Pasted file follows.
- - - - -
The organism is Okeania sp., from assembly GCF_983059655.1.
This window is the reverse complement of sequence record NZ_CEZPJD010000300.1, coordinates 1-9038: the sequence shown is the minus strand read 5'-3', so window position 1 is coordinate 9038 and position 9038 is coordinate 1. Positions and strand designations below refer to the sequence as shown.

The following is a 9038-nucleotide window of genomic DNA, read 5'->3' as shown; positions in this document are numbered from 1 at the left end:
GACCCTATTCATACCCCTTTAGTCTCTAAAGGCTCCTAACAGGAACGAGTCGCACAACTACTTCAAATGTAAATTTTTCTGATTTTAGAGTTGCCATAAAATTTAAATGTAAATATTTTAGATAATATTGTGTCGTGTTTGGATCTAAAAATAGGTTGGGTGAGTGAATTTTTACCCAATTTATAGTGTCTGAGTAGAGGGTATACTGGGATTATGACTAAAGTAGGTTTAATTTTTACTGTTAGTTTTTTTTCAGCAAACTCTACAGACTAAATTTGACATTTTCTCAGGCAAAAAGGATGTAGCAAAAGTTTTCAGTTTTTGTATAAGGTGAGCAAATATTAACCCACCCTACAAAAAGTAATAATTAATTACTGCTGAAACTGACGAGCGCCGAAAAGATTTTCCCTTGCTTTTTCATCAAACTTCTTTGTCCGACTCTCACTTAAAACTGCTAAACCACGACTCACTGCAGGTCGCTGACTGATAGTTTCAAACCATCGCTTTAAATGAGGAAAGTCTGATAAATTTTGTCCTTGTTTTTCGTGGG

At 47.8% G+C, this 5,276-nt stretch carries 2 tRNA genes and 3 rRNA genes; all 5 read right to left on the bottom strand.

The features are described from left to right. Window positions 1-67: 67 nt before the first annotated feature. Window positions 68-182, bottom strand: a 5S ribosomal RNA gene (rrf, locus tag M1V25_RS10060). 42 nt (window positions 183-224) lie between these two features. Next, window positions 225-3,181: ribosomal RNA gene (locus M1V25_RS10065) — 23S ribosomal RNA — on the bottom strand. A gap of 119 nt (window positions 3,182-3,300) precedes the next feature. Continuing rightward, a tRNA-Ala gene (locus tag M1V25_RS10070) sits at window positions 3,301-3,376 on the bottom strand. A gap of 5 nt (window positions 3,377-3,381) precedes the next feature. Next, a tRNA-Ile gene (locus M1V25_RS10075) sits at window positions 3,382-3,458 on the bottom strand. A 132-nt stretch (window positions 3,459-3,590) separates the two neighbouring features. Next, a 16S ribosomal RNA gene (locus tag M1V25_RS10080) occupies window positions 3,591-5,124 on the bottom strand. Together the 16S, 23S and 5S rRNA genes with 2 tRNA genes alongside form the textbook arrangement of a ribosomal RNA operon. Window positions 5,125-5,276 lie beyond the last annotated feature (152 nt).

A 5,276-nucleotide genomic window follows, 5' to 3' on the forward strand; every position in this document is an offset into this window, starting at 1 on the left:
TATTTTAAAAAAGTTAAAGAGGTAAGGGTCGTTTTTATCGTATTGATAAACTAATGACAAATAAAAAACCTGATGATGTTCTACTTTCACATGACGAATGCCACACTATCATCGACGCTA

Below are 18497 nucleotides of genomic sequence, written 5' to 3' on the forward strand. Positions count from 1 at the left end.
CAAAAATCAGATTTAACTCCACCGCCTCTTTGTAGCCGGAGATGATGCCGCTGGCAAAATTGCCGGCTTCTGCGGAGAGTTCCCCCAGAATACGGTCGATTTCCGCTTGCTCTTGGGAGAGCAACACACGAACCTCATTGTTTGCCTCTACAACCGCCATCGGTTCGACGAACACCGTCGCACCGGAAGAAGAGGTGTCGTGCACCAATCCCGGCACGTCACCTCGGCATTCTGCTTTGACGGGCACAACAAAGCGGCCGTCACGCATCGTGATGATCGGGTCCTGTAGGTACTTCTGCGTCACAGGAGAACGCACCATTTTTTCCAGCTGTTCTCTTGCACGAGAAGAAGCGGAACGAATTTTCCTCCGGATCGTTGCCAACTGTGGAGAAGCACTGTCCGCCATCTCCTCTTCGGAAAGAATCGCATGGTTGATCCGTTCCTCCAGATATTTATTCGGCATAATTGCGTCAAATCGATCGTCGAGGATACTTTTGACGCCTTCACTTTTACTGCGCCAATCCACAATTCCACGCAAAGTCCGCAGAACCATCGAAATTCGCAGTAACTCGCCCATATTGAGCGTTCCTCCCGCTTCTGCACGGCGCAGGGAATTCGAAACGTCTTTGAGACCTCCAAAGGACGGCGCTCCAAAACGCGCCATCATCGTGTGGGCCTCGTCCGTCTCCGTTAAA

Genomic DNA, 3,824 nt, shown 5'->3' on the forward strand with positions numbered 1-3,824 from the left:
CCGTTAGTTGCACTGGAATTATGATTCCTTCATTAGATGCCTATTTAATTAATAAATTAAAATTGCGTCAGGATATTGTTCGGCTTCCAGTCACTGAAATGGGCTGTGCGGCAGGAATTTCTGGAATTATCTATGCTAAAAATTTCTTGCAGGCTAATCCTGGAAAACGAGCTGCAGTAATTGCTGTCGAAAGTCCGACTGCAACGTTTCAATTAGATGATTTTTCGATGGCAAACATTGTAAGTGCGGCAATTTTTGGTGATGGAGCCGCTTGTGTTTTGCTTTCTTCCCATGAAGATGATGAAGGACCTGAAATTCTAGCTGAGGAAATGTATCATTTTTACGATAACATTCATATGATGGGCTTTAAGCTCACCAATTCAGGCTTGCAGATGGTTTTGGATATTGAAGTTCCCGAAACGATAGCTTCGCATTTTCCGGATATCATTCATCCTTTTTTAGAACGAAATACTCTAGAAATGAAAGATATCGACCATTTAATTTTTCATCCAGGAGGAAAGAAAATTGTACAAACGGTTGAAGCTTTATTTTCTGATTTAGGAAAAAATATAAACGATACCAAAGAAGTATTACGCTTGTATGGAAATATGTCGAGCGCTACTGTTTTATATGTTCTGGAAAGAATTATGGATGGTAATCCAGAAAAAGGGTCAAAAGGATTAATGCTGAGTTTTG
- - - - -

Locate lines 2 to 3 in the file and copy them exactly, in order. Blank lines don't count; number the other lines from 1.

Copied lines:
This window is the reverse complement of sequence record NZ_CEZPJD010000300.1, coordinates 1-9038: the sequence shown is the minus strand read 5'-3', so window position 1 is coordinate 9038 and position 9038 is coordinate 1. Positions and strand designations below refer to the sequence as shown.

The following is a 9038-nucleotide window of genomic DNA, read 5'->3' as shown; positions in this document are numbered from 1 at the left end: